Tesla announced a recall of over 817,000 vehicles in the United States this week over safety concerns. On Tuesday, the National Highway Traffic Safety Administration (NHTSA) issued a safety recall report for 817,143 Tesla Model S, Model X, Model 3, and Model Y vehicles which fail to comply with a federal motor vehicle safety standard on occupant crash protection. As the report notes, the audible seat belt reminder isn’t activating when certain Tesla vehicles start up. Tesla will roll out a firmware update to fix the seat belt chime.
Tesla recalls vehicles over faulty seat belt chime
The South Korea Automobile Testing & Research Institute (KATRI) first made Tesla aware of the issue on January 6th. For the next two weeks, Tesla’s vehicle software and homologation teams investigated the issue. On January 25th, Tesla reviewed the findings of the teams and determined that a voluntarily recall would be the best course of action.
Vehicles have to activate a seat belt chime when a vehicle starts if the driver hasn’t buckled the seat belt. Tesla has seat belt chimes in its vehicles. But if the chime is interrupted during a drive cycle and the seat belt wasn’t buckled prior to the interruption, a software error may prevent the vehicle from activating the chime during the next drive.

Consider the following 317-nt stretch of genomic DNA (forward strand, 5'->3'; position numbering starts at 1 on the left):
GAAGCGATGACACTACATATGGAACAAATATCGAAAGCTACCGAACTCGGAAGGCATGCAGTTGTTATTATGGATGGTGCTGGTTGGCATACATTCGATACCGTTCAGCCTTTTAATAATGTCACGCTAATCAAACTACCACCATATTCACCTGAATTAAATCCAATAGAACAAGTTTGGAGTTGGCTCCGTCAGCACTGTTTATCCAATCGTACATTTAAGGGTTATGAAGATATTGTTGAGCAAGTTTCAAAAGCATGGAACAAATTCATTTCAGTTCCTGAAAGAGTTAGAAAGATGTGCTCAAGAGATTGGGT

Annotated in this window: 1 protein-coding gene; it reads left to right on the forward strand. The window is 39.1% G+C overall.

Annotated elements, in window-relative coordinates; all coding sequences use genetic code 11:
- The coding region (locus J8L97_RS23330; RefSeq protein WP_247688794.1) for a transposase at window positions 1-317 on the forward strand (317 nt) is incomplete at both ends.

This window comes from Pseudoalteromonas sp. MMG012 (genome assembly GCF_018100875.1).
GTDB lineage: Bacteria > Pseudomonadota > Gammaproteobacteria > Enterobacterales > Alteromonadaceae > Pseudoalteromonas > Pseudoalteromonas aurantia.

This is the description of the safety risk that the issue poses, according to the NHTSA:
If the audible seat belt reminder chime does not activate at the start of a new drive cycle and the driver does not notice the accompanying visual seat belt telltale, the driver may not be reminded to buckle their seat belt and may begin operating the vehicle in an unbuckled state, which could increase the risk of injury.
Thankfully, as of January 31st, Tesla is not aware of any injuries resulting from this bug.
Tesla’s plan to fix the problem
As the NHTSA explains in its report, Tesla will release a firmware update to fix the software bug. Following that update, the audible seat belt reminder will reset if anything interrupts it while chiming. Tesla introduced its new firmware version with the fix in Model 3 and Model Y production on January 27th. And then, just a day later, on January 28th, Tesla introduced the same firmware in Model S and Model Y production.
Tesla also plans to roll out a firmware update over-the-air to vehicles in early February. If you currently own a Tesla, be on the lookout for firmware release 2022.4.5. Once a Tesla updates to firmware release 2021.43.101.1, 2022.4.5, or later, no further action is required. Tesla also says that it will not deliver any new vehicles to customers without these updates.
Tesla recalls have become distressingly frequent in recent months. In fact, Tesla issued another software recall affecting over 50,000 vehicles this week as well. Last October, Tesla introduced a “rolling stop” feature in its Full Self-Driving (FSD) Beta software. Unsurprisingly, the NHTSA was none too pleased with the addition.